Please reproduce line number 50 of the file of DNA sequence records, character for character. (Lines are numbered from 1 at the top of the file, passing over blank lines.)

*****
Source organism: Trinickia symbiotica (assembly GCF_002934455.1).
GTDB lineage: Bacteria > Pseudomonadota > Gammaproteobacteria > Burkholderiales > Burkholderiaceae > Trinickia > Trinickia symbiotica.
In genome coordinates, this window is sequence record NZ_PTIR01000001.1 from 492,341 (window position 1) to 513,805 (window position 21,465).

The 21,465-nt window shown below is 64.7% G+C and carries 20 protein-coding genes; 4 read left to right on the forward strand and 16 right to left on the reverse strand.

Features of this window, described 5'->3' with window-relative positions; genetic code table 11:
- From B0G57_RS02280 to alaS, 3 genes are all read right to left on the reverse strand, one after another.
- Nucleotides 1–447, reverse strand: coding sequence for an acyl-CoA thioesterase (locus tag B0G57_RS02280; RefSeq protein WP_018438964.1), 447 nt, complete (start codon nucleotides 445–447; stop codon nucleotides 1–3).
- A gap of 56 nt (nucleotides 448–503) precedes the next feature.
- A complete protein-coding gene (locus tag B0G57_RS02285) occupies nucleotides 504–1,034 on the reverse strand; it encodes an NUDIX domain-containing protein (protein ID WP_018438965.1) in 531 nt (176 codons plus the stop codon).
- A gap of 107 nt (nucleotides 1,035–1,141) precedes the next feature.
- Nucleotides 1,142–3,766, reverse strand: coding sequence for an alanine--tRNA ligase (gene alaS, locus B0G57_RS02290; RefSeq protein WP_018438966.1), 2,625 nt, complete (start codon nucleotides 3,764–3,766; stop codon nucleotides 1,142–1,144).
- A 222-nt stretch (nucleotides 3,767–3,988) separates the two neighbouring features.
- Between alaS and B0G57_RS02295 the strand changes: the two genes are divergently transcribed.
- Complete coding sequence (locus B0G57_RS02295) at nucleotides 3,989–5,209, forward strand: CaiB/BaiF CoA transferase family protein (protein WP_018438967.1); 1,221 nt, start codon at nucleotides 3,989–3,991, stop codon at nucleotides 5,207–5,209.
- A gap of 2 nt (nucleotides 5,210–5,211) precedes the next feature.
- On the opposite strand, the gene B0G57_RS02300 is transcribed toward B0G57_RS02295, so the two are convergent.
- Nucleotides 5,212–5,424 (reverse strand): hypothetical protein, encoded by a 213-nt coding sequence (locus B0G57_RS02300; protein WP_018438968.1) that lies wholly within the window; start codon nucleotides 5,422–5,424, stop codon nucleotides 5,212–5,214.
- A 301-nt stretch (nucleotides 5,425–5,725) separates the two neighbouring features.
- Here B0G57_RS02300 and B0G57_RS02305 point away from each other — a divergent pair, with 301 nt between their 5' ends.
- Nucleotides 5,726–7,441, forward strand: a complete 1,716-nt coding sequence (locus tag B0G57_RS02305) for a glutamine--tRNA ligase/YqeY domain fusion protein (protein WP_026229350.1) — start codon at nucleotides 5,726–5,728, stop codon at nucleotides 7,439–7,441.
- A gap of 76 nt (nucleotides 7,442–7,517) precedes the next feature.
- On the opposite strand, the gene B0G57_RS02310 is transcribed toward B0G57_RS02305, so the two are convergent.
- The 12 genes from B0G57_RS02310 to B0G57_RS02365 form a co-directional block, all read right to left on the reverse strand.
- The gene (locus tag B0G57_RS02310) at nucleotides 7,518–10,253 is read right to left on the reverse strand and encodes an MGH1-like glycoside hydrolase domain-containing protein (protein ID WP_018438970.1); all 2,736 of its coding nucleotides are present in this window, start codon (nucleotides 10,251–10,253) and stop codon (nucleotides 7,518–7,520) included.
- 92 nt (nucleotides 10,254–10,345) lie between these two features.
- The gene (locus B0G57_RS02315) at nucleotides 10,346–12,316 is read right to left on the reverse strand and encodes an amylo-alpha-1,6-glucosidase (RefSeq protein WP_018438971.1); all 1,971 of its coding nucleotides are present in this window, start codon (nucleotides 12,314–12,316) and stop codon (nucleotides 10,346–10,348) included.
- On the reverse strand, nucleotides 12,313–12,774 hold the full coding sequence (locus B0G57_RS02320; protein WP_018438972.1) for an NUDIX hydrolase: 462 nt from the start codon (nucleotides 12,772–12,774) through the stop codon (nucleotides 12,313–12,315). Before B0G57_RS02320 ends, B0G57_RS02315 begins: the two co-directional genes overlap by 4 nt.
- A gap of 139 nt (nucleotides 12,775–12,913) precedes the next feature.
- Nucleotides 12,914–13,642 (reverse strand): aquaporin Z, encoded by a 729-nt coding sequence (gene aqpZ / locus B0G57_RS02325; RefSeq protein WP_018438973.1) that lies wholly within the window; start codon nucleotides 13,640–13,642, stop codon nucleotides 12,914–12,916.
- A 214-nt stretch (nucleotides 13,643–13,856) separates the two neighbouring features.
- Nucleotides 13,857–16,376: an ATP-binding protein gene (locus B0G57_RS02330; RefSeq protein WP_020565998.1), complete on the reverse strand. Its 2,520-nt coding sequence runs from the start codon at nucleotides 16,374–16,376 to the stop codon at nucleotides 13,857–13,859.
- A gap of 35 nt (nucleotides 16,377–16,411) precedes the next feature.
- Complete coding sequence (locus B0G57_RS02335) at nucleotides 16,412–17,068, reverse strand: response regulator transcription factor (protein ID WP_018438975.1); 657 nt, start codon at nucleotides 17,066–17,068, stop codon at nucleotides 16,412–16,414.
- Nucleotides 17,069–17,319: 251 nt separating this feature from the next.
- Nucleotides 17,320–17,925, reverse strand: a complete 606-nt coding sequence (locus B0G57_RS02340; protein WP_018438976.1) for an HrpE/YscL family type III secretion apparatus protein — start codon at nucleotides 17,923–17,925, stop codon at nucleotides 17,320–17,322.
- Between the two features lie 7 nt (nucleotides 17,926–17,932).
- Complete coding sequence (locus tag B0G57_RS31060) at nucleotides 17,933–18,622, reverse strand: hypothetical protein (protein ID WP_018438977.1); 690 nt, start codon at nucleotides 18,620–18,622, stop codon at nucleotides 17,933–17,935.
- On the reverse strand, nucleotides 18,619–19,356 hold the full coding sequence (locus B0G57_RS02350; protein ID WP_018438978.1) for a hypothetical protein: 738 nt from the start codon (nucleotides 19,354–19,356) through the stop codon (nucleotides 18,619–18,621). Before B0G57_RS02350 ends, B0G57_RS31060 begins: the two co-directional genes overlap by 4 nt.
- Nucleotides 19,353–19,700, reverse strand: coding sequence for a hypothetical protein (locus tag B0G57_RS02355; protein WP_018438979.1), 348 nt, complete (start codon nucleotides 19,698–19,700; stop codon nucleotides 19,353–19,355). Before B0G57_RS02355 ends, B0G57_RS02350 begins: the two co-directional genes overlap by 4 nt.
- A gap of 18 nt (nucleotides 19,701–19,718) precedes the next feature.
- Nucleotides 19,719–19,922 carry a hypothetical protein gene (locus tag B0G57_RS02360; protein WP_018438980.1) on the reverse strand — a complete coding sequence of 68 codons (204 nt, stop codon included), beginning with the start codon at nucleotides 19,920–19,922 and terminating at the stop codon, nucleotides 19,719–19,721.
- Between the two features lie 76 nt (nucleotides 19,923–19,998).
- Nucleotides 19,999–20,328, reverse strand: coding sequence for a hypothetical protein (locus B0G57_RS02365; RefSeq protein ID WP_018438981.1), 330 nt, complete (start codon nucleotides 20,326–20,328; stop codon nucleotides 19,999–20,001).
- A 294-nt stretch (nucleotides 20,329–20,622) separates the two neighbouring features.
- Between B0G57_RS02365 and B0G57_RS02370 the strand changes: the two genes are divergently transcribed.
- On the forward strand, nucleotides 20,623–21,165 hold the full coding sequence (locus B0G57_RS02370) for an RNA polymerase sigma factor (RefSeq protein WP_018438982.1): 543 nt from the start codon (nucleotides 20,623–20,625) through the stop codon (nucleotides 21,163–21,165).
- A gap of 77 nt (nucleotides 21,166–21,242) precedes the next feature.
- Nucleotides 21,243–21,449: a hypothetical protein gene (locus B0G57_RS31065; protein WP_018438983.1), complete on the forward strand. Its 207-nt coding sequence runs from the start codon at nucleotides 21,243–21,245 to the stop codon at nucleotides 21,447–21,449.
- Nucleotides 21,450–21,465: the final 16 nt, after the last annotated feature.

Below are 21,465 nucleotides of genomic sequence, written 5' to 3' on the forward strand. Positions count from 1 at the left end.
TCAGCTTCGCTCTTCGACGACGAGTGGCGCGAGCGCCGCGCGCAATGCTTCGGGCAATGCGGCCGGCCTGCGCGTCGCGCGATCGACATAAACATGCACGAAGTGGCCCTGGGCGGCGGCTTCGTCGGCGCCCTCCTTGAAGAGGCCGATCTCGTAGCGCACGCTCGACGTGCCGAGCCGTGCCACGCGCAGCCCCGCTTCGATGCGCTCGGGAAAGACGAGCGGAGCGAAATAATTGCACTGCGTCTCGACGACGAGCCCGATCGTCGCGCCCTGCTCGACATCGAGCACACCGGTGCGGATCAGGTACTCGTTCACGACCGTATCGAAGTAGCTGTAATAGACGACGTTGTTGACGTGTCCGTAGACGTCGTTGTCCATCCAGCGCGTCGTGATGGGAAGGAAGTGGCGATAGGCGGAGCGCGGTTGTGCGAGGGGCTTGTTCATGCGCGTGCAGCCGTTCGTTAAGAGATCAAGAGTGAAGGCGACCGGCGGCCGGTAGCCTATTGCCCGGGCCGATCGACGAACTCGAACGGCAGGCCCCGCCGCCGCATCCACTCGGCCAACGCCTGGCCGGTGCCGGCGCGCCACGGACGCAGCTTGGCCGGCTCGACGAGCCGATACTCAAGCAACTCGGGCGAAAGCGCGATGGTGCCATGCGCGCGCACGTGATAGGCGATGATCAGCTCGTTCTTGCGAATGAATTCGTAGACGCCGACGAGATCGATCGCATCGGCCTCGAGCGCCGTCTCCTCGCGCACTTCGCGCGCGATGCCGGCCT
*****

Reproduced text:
Below are 21,465 nucleotides of genomic sequence, written 5' to 3' on the forward strand. Positions count from 1 at the left end.